Apple to Mass Produce Its Own MicroLED Displays for iPhones


Apple will mass produce its own microLED displays in order to lessen its reliance on Samsung and increase its own control over supply, laying the groundwork to realize its ultimate goal of bringing the technology to iPhones, reports Nikkei Asia.

iPhone 14 Pro Display Two Times Brighter Feature
According to the outlet’s sources, Apple has spent at least $1 billion on microLED research and development over past decade, and once production starts, Apple will itself perform the critical “mass transfer” step of the manufacturing process, which involves placing at least tens of thousands of tiny microLED chips onto substrates.

Apple plans to fabricate the tiny microLED chips directly on wafers, and will partner with ams-Osram for the microLED components, LG Display for the substrates, and TSMC for 12-inch wafers. This process will reportedly be carried out at Apple’s secretive R&D facilities in the Longtan District in the northern Taiwanese city of Taoyuan.

Apple has R&D teams working on the displays in the U.S., Taiwan and Japan, and is said to have designed not only the driver integrated circuits for the microLED screens, but also some of the production equipment itself to better control the mass transfer process, allowing it to eventually adopt the display technology in products that traditionally use OLED panels supplied by Samsung and other suppliers.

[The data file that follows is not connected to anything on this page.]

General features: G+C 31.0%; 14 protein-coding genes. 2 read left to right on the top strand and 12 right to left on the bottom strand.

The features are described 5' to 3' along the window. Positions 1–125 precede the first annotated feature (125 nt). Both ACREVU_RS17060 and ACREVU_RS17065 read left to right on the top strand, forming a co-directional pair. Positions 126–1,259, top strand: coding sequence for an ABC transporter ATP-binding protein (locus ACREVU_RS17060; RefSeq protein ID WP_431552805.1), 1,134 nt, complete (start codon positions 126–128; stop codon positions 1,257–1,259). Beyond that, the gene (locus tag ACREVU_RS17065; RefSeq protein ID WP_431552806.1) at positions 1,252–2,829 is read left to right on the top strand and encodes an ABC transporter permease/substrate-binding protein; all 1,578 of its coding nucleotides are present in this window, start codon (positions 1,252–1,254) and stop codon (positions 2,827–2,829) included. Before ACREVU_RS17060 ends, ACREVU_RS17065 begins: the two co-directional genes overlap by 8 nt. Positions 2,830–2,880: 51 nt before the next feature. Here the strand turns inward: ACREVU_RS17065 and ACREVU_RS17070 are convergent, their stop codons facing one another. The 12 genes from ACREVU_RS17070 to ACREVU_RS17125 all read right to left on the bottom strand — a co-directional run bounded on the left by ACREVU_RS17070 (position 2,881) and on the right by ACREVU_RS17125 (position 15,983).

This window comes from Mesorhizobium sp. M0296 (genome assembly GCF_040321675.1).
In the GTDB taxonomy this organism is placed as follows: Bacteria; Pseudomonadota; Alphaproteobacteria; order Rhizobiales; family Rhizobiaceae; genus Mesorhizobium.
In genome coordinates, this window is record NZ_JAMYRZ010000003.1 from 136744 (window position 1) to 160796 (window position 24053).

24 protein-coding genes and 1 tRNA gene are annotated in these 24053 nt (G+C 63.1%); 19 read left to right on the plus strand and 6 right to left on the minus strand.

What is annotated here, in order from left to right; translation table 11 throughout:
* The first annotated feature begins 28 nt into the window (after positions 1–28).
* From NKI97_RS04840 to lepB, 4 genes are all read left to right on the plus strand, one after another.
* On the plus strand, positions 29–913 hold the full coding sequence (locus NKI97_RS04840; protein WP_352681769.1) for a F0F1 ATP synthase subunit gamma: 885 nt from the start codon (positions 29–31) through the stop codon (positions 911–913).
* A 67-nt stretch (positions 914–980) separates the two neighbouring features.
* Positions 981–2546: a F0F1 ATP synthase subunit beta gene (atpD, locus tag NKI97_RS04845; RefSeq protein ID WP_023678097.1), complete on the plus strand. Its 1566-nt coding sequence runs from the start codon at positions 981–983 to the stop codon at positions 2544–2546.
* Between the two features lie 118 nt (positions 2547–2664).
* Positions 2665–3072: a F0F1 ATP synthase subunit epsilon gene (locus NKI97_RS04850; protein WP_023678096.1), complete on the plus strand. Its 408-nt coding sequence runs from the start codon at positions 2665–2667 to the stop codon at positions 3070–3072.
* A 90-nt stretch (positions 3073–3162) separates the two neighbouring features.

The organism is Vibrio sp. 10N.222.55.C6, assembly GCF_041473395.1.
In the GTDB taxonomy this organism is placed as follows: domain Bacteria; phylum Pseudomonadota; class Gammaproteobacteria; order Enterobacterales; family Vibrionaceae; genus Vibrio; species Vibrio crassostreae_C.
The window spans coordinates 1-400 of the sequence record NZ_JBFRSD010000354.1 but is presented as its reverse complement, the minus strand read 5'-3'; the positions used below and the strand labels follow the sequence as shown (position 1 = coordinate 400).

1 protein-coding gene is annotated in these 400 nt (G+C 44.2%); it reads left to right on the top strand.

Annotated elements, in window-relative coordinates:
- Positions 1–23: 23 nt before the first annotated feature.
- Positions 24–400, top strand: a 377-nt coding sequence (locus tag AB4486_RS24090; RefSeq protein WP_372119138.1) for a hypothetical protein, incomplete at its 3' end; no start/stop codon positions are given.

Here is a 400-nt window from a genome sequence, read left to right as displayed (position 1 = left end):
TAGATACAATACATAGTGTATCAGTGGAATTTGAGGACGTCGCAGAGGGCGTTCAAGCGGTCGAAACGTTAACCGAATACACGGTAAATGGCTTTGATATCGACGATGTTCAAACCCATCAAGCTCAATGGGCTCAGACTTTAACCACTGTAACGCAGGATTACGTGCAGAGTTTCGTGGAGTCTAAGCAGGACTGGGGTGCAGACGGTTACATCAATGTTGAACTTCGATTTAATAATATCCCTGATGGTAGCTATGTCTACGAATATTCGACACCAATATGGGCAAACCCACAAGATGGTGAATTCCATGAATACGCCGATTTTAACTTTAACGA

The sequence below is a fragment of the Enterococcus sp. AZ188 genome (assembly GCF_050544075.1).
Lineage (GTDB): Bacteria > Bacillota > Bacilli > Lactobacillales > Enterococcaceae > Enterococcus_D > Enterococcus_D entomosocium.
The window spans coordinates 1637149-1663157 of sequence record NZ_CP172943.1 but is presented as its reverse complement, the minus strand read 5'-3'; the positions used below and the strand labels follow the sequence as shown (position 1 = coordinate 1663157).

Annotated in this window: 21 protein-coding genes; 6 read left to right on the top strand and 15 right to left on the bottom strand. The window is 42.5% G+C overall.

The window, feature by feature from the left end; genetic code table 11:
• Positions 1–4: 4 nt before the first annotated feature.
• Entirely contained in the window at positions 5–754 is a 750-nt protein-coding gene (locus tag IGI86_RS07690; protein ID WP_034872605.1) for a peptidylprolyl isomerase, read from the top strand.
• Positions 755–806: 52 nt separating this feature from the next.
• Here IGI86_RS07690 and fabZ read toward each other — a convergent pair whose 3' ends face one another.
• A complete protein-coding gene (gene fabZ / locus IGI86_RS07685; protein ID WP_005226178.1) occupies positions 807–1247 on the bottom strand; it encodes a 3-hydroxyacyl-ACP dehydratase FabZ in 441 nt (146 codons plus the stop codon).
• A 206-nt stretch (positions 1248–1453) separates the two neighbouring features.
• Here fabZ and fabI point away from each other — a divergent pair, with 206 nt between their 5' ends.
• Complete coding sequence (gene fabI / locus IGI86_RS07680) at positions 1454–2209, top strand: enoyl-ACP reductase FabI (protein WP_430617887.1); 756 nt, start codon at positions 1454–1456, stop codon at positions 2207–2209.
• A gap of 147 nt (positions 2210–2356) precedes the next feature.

Despite Apple’s groundwork, microLED display production remains challenging and manufacturing costs are higher, which is why Apple will start rolling out the technology with the Apple Watch Ultra before ultimately mass producing microLED displays for iPhones.

“Apple’s ultimate plan is to introduce the technologies on its iPhone, which is its key revenue source and has much bigger volume, to justify the investments over the years,” said one of the sources who has seen samples of the company’s microLED screen.

The display technology would allow for higher brightness, decreased power consumption, improved contrast ratio, and other benefits compared to current iPhones with OLED displays.

With the ‌Apple Watch Ultra‌ not expected to use microLED until 2025, the first iPhone to adopt the technology is likely still several years away from launching. All four iPhone 15 models coming later this year are expected to feature OLED displays.



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